When I took my doctoral exams, back in the day, one of my exams was on musical aesthetics. I had studied up on all the latest writings by Meyer, Cage, Copland, Stravinsky, and was totally taken aback when I sat down to start the exam. One question. One question only. And this was it:
“In his essay, The Two Cultures, C. P. Snow argues that there are two academic cultures, Science and the Arts, that do not, will not, and cannot communicate or coexist with one another. How do you respond to this thesis as someone in the field of computer music?”
What??? I had never heard of C. P. Snow, never heard of his essay, nor its central and influential premise. How the heck do I answer this? On the other hand, I had certainly experienced the point-of-view Snow (I thought) was expressing, mostly in the form of puzzled looks, contorted faces and extreme grimaces when people learned of my field of study (this was 1985, before the Mac Plus).
My retort? “C. P. Snow was wrong!” Without hesitation, I argued that Snow’s fundamental premise was wrong and without merit. That, in fact, at their very highest levels, the arts & sciences actually mimic each other in terms of process and inspiration. For example, the arts are perceived by the uninitiated to be purely driven by divine inspiration. A painter, a photographer, a composer sits down and waits for a muse to direct their every movement, decision and action. At the same time, the sciences are perceived by the uninitiated as completely logical, built upon prior work and devoid of any kind of inspiration (divine or otherwise).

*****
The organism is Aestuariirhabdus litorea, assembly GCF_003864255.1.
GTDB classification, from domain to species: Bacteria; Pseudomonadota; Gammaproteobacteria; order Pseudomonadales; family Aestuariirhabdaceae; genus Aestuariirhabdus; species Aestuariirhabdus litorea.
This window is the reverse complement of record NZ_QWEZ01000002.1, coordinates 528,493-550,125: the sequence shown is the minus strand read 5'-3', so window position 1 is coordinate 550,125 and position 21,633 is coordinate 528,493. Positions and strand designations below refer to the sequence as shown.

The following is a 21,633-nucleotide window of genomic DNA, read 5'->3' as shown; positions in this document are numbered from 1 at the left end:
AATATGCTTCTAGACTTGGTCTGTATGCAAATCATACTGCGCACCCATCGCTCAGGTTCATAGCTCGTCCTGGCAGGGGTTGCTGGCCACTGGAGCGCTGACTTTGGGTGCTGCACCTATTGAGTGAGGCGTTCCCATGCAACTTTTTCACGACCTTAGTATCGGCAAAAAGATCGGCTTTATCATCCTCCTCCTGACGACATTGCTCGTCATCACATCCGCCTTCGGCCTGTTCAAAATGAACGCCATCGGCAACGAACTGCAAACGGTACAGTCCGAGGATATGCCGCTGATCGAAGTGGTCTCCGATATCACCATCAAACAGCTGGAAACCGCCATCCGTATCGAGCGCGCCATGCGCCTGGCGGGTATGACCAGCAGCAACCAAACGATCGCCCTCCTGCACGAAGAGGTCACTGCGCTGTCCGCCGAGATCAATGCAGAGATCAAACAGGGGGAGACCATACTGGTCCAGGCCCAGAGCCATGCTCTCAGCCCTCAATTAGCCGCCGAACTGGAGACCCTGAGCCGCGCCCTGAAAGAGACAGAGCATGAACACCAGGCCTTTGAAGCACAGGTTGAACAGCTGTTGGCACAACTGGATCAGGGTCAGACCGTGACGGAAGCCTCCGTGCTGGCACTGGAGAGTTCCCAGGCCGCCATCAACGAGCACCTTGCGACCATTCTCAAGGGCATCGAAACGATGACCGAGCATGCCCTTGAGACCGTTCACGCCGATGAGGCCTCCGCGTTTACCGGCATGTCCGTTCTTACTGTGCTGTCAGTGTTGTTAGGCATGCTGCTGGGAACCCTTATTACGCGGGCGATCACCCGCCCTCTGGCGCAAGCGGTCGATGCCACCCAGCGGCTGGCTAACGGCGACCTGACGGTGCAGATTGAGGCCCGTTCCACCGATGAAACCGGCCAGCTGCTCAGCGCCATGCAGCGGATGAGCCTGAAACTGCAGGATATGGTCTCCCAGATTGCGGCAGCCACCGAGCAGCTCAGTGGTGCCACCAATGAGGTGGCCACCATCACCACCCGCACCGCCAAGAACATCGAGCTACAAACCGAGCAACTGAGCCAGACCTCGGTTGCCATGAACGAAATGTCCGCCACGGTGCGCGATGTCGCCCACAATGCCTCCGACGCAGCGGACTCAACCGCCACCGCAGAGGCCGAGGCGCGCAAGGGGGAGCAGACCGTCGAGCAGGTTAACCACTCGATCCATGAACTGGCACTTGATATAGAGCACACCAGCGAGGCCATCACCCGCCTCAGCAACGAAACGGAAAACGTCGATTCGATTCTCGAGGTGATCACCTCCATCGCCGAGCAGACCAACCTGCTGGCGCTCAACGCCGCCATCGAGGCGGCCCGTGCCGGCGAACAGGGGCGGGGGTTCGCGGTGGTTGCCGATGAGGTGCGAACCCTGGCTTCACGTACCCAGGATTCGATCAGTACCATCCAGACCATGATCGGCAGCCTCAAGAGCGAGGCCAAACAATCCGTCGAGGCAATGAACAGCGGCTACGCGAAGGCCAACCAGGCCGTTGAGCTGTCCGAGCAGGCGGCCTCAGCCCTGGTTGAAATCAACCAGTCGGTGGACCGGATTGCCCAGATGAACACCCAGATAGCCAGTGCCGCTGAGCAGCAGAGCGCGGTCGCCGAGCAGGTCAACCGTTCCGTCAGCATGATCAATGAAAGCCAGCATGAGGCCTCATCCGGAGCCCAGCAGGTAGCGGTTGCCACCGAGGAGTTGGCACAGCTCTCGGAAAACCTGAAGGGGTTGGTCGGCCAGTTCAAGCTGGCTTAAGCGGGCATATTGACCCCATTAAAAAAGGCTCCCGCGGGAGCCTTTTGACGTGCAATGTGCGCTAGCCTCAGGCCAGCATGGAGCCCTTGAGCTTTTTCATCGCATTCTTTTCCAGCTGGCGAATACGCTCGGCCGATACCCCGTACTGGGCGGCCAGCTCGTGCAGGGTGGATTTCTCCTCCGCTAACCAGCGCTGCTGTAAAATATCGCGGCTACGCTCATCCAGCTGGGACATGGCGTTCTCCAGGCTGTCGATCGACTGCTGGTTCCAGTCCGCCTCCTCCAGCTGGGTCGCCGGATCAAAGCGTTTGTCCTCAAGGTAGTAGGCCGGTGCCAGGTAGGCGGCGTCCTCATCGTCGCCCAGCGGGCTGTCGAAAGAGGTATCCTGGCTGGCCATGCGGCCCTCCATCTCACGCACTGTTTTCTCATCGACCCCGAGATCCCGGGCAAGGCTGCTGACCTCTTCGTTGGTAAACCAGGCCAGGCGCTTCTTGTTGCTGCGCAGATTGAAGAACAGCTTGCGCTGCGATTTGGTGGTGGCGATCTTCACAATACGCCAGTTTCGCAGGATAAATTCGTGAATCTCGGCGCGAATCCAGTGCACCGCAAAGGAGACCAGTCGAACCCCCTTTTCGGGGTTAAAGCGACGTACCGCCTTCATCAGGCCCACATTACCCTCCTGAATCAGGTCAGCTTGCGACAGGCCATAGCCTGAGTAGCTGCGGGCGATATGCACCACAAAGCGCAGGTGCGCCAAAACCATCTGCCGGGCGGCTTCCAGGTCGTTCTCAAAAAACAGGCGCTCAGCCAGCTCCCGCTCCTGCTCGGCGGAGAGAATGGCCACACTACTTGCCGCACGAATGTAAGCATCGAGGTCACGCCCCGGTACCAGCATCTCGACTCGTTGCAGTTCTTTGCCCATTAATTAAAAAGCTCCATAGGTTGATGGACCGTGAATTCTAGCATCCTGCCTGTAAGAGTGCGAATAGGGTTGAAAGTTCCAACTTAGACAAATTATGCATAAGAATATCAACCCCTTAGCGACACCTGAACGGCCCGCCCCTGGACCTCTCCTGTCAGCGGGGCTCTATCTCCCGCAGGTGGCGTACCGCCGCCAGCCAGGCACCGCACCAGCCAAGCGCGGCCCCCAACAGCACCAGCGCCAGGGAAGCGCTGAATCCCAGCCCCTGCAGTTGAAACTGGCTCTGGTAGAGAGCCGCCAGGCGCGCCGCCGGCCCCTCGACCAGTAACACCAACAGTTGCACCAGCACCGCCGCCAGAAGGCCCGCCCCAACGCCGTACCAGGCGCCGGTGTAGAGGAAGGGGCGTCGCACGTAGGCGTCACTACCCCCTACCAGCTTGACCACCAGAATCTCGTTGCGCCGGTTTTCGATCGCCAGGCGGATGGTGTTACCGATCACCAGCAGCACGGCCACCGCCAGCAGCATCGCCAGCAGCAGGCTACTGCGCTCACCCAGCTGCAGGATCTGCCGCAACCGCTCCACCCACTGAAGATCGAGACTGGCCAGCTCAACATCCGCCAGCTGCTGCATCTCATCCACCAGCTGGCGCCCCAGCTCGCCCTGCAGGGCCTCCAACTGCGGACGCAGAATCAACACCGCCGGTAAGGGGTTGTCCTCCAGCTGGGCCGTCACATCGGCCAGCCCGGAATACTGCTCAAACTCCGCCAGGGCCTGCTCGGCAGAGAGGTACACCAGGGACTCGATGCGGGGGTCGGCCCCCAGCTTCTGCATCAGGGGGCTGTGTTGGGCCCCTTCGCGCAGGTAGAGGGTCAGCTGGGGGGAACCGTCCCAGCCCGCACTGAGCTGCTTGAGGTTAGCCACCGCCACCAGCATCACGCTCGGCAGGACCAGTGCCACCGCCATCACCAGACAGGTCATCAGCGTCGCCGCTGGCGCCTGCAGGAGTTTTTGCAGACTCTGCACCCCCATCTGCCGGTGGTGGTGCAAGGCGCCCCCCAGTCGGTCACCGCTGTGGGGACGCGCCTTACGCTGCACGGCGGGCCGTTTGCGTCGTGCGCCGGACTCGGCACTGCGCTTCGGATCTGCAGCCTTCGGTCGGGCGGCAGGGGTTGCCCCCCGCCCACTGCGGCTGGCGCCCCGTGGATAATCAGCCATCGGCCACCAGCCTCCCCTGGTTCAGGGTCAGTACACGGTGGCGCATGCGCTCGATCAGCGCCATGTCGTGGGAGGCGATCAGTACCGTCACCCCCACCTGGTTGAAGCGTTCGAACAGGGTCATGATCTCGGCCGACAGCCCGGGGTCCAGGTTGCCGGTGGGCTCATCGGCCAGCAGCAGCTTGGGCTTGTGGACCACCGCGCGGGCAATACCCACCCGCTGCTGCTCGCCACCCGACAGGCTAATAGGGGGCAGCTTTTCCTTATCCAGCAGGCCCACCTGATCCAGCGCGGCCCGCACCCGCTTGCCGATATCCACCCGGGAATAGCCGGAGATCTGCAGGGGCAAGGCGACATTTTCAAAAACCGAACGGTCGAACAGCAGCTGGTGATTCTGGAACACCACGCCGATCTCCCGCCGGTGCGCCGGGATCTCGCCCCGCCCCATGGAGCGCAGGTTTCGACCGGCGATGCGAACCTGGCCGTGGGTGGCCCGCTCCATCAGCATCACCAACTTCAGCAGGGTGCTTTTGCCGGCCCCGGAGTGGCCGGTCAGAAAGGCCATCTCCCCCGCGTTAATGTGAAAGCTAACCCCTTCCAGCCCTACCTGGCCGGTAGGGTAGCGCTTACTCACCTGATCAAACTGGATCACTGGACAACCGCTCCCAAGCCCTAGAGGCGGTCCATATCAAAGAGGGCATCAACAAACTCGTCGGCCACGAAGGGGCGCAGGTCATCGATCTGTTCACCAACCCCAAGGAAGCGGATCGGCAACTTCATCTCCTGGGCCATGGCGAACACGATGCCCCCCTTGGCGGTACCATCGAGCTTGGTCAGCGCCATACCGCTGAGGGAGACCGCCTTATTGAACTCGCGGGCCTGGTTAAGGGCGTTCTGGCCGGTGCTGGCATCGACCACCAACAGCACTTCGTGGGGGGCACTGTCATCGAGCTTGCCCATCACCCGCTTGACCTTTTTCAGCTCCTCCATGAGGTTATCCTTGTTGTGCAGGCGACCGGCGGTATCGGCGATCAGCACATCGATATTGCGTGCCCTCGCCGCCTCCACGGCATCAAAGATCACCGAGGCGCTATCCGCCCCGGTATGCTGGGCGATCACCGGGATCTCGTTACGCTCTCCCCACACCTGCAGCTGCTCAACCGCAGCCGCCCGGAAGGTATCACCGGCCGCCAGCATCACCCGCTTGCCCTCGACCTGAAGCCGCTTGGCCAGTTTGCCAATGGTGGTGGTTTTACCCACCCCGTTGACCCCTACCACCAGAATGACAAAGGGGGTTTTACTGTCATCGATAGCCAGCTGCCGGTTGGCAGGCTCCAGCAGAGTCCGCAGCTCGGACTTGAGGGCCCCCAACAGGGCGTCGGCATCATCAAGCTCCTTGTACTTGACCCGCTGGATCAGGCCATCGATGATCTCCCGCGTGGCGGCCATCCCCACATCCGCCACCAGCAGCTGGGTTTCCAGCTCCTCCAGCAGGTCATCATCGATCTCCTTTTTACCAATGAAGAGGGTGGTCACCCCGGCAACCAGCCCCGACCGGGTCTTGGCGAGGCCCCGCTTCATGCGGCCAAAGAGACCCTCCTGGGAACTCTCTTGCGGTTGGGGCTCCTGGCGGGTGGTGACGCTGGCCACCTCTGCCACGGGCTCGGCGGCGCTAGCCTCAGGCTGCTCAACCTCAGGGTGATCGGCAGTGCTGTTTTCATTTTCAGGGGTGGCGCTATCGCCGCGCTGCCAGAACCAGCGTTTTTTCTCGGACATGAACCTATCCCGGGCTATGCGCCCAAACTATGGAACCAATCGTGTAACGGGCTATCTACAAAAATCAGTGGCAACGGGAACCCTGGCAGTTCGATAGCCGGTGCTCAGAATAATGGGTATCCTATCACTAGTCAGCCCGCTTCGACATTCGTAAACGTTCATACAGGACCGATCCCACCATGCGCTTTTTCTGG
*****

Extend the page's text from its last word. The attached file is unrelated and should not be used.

But in truth, these stereotypes are wrong. When understanding the great works of art or music, we always find deep connections to prior work. Often, masterpieces are based on prior work, incorporate prior work, or give an oppositional approach to contrast prior work. In Stravinsky’s Petrushka and Rite of Spring, he transforms Russian folk music in ways that shattered cultural limitations of 19th century rhythm, meter and harmony. In Pulcinella, he “stole” music of (or attributed to) Pergolesi and rewrote it in a modernist language that was simultaneously old and new.
At the same time, Einstein was redefining our understanding of the physical world; not only with logical derivations of earlier math/physics, but by asking questions no one thought to ask, by posing “mind experiments” involving objects travelling at or near the speed of light. While the solutions to these problems may have been thoroughly logical and mathematically inevitable, it took a spark of pure inspiration to ask the questions that lead to the development of Relativity.
It turns out that the C. P. Snow question, out of the blue as it was, has been a part of my career since I began to consider its implications 26 years ago. Not long after I wrote that C. P. Snow was wrong, I discovered that Snow was actually commenting on the state of academia, being quite critical of its “two cultures” approach. It was the two cultures that were wrong, not C. P. Snow.
And now, there is a concerted effort to bring the arts into science and technology education. StemToSteam.org is the home page of an effort to insert A for the arts in to the broader effort by the NSF and others to improve Science, Technology, Engineering, and Mathematics (STEM) education at the K-12 level (and beyond). This is a critical effort for education as a whole, one in which we have been engaged for sometime now with our AVATAR Initiative in Digital Media at LSU.
It’s good to know that finally there is a national movement to refute the “two cultures” mentality in academia and research. It’s about time.